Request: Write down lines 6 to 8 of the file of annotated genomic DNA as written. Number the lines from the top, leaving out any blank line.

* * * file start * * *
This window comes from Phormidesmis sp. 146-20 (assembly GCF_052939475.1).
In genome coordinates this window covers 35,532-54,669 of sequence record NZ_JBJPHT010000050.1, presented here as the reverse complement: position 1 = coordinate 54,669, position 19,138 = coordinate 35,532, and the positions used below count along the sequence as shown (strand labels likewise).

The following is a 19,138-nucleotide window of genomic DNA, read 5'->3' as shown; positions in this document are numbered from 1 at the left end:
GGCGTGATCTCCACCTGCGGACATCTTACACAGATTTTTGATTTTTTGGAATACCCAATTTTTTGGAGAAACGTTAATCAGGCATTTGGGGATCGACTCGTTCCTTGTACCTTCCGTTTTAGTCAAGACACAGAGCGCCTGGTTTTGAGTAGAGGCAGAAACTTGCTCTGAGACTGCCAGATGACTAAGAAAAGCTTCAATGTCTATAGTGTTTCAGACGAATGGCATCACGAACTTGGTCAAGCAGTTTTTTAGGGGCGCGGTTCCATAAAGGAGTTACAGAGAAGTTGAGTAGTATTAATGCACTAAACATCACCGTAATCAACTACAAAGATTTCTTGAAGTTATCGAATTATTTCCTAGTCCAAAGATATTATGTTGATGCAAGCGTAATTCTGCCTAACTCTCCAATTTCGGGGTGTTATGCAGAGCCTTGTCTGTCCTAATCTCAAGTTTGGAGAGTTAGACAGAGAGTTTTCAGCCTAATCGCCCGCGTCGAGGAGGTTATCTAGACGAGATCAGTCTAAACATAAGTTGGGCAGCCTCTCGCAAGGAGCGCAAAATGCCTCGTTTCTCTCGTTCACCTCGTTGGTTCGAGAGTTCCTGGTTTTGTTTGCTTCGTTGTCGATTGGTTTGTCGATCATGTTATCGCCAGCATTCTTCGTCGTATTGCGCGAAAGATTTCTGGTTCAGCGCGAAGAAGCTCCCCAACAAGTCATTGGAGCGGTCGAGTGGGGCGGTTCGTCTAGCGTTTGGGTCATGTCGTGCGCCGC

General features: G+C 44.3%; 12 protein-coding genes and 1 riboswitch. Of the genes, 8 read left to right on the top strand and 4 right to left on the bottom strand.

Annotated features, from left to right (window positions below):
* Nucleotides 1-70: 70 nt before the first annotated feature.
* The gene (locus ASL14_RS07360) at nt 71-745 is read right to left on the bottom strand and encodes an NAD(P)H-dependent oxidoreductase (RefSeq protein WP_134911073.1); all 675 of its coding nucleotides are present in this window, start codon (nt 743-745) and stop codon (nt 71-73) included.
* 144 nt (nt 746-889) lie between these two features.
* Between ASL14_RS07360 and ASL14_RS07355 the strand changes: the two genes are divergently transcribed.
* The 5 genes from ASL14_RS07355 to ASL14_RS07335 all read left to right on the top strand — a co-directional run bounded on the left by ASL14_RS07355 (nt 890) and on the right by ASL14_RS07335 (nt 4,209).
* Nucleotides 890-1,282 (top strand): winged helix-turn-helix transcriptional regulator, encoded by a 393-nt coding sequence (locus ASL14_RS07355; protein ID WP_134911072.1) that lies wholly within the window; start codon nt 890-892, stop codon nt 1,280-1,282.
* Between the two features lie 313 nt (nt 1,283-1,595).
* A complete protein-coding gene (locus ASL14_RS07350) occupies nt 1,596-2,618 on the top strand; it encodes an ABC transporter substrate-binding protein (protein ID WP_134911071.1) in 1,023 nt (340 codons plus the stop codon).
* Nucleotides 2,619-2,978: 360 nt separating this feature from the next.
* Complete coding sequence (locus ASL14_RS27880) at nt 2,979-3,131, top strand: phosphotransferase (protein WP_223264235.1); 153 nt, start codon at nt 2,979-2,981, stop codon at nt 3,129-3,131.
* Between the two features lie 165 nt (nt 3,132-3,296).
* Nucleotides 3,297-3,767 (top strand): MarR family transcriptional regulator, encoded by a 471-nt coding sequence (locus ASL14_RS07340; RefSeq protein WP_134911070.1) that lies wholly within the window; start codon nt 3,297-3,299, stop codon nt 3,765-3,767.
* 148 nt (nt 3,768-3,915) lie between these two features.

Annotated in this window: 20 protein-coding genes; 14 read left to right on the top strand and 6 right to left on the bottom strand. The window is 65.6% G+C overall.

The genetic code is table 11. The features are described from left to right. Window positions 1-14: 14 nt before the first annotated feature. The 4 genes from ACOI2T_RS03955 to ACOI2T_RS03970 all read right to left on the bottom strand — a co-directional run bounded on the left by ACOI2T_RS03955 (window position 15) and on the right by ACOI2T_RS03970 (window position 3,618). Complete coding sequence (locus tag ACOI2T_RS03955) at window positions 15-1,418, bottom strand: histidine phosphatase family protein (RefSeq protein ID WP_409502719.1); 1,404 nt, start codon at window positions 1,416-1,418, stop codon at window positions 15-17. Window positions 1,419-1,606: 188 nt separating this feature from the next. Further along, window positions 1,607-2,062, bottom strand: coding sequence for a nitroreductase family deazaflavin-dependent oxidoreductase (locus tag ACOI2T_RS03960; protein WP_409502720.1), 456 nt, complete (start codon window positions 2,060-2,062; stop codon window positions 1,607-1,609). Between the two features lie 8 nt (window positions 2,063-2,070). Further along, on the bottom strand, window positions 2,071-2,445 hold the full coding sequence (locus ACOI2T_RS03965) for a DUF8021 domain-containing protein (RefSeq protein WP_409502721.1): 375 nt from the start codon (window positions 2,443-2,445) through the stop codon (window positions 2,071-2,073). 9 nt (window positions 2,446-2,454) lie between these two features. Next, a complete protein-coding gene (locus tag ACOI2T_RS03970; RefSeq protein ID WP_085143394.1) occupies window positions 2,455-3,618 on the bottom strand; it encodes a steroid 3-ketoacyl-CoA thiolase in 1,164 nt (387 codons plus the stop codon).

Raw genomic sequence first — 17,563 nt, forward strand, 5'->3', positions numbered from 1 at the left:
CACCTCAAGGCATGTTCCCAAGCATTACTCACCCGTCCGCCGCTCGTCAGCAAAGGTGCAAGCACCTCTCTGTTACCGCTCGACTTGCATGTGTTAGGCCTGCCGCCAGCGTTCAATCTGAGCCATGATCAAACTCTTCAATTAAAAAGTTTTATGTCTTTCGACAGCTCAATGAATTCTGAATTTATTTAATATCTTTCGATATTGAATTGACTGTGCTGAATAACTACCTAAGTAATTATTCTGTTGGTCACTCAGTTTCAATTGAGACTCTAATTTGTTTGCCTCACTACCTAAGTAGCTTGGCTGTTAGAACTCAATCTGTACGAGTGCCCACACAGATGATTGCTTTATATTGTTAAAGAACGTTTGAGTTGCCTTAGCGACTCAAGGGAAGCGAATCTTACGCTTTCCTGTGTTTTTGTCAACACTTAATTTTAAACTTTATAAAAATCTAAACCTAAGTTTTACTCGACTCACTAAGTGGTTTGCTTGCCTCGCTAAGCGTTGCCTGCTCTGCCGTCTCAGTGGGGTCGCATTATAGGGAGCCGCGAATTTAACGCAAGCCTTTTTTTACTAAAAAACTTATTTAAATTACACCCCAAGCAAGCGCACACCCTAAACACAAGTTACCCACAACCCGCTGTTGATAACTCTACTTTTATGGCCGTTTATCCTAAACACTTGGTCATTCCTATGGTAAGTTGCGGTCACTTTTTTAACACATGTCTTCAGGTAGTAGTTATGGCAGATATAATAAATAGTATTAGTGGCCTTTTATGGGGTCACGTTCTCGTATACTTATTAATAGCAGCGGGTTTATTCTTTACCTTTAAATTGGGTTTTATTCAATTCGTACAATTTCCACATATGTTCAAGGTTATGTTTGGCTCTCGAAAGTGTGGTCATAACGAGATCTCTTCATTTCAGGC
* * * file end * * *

Annotated features, from left to right (window positions below):
* Nucleotides 1-70: 70 nt before the first annotated feature.
* The gene (locus ASL14_RS07360) at nt 71-745 is read right to left on the bottom strand and encodes an NAD(P)H-dependent oxidoreductase (RefSeq protein WP_134911073.1); all 675 of its coding nucleotides are present in this window, start codon (nt 743-745) and stop codon (nt 71-73) included.